The very possibility of extinction is chilling. This is a dramatic illustration of one of the many complex effects of the Climate Crisis. Call it a cascade effect, call it a tear in the web of life, but global heating together with other phenomena, mostly due to human abuse of nature but some of it the ordinary cycles and variations, can have drastic consequences.

"resting butterfly" from Posted by Picasa
Is There Life After Birth?

Tragically, there is not for far too many babies born in the developed country with close to the worst infant mortality rate, compounded by an anti-life health care system and anti-life policies that allow poverty in the midst of embarrassing riches. All this in the national home of the Right to Life movement: the United States of America.

Quoted in a CBS/AP report: While the gaps for infants and mothers contrast sharply with the nation's image as a world leader, health policy expert Kenneth Thorpe said the numbers are not surprising. "Our health care system focuses on providing high-tech services for complicated cases. We do this very well," Thorpe said. "What we do not do is provide basic primary and preventive health care services. We do not pay for these services, and do not have a delivery system that is designed to provide either primary prevention, or adequately treat patients with chronic diseases."

Nor do we apparently place much emphasis on the immorality of not providing for the health and well-being, let alone the education and development of the born.

from Posted by Picasa
Deciding on the Decider

So which do you think will happen first: Barry Bonds breaks Babe Ruth's home run record, or Bush drops below 30%? Even though Bonds is one homer away from tying Ruth and the Giants are at home, I wouldn't bet on him.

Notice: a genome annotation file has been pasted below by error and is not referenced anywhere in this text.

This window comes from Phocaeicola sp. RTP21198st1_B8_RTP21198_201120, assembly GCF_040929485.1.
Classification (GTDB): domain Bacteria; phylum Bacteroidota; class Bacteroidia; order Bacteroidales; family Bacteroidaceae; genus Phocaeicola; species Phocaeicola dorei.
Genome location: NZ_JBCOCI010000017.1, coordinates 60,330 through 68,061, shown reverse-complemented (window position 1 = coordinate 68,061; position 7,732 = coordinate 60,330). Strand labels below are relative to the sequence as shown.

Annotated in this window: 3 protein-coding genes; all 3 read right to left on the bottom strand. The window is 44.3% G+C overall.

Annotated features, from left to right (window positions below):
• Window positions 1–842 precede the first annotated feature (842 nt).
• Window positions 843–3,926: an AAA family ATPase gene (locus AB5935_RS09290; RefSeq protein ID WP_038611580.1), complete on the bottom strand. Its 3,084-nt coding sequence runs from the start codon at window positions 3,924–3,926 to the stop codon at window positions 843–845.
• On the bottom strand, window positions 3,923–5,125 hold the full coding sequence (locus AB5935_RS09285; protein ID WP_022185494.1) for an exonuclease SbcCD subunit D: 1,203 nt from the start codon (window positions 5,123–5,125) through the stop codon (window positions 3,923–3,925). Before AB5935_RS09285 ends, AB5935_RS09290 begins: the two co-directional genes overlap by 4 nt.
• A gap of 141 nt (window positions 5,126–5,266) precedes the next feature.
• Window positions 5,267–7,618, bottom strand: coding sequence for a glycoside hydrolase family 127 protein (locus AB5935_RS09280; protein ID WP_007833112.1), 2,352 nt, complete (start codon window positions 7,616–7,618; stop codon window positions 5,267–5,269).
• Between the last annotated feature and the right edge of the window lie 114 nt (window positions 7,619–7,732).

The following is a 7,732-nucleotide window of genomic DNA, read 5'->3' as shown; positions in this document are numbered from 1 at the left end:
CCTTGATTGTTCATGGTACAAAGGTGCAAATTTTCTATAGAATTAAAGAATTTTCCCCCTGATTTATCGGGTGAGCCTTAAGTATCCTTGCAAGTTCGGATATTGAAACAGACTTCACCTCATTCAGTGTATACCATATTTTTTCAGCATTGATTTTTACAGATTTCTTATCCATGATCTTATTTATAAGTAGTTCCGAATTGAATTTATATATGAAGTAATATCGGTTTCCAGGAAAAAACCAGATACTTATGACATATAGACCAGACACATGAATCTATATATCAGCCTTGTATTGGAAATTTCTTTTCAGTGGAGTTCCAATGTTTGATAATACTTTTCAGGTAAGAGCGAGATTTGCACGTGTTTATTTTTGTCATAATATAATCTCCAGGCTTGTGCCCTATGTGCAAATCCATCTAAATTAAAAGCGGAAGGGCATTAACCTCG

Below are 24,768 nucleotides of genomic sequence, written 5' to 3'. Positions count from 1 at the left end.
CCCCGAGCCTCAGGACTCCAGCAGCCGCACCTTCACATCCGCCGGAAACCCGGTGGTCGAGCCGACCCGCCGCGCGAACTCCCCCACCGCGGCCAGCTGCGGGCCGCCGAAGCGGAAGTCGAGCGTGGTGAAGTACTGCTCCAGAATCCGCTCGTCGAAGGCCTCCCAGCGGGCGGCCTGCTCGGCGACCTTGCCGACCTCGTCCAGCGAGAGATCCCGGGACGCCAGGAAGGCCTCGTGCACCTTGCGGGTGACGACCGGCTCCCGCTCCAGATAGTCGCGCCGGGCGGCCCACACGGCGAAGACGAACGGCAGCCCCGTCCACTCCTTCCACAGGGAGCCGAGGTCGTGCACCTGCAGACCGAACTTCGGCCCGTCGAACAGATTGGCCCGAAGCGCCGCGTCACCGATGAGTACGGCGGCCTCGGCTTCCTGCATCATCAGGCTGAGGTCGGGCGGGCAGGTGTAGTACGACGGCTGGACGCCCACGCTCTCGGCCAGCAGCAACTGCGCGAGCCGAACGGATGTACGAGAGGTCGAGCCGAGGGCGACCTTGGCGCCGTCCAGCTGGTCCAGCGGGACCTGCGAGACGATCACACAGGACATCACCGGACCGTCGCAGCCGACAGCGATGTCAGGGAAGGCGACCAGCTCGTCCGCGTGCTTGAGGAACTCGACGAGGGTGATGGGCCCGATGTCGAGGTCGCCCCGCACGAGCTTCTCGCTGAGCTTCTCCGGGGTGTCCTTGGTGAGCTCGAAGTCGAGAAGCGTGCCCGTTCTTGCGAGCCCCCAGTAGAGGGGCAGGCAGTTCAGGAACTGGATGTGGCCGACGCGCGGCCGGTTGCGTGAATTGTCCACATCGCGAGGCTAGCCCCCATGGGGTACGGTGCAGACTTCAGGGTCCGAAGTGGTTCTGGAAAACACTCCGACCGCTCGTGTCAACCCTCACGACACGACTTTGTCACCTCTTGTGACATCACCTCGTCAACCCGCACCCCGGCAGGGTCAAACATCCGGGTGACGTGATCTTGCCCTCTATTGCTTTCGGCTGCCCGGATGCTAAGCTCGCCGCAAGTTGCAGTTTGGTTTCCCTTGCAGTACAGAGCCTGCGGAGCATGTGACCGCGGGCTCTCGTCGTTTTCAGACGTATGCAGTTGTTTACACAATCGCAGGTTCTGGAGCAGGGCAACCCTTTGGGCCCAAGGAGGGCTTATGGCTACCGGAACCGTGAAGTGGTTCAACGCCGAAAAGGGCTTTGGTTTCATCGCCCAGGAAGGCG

Both the new Gallup Poll and the New York Times/CBS Poll place Bush's approval rating at 31%, in both cases the lowest they've recorded in his time in office. The Gallup Poll records a drop of 3 percentage points in one week.

Said the Times: Americans have a bleaker view of the country's direction than at any time in more than two decades, and sharp disapproval of President Bush's handling of gasoline prices has combined with intensified unhappiness about Iraq to create a grim political environment for the White House and Congressional Republicans, according to the latest New York Times/CBS News Poll.

Just 13 percent approved of Mr. Bush's handling of rising gas prices. Only one-quarter said they approved of his handling of immigration, as Congressional Republicans struggle to come up with a compromise to deal with the influx of illegal immigrants into the country.

The poll showed a continued decline in support for the war, the issue that has most eaten into Mr. Bush's public support. The percentage of respondents who said going to war in Iraq was the correct decision slipped to a new low of 39 percent, down from 47 percent in January. Two-thirds said they have little or no confidence that Mr. Bush will be able to successfully end the war there.

These are historic numbers. Only four presidents have scored as low or lower, and three of them (Nixon, Carter, elder Bush) never got above 40% again. (Only Harry Truman did, but faded again later.) The Smirk's disapproval rating shot up to 65%, only one percentage point short of Richard Nixon's, just before he resigned.

Tuesday, May 09, 2006

A bottlenose dolphin, name not known--at least to us. Posted by Picasa
Dolphins Call Each Other By Name

From National Geographic: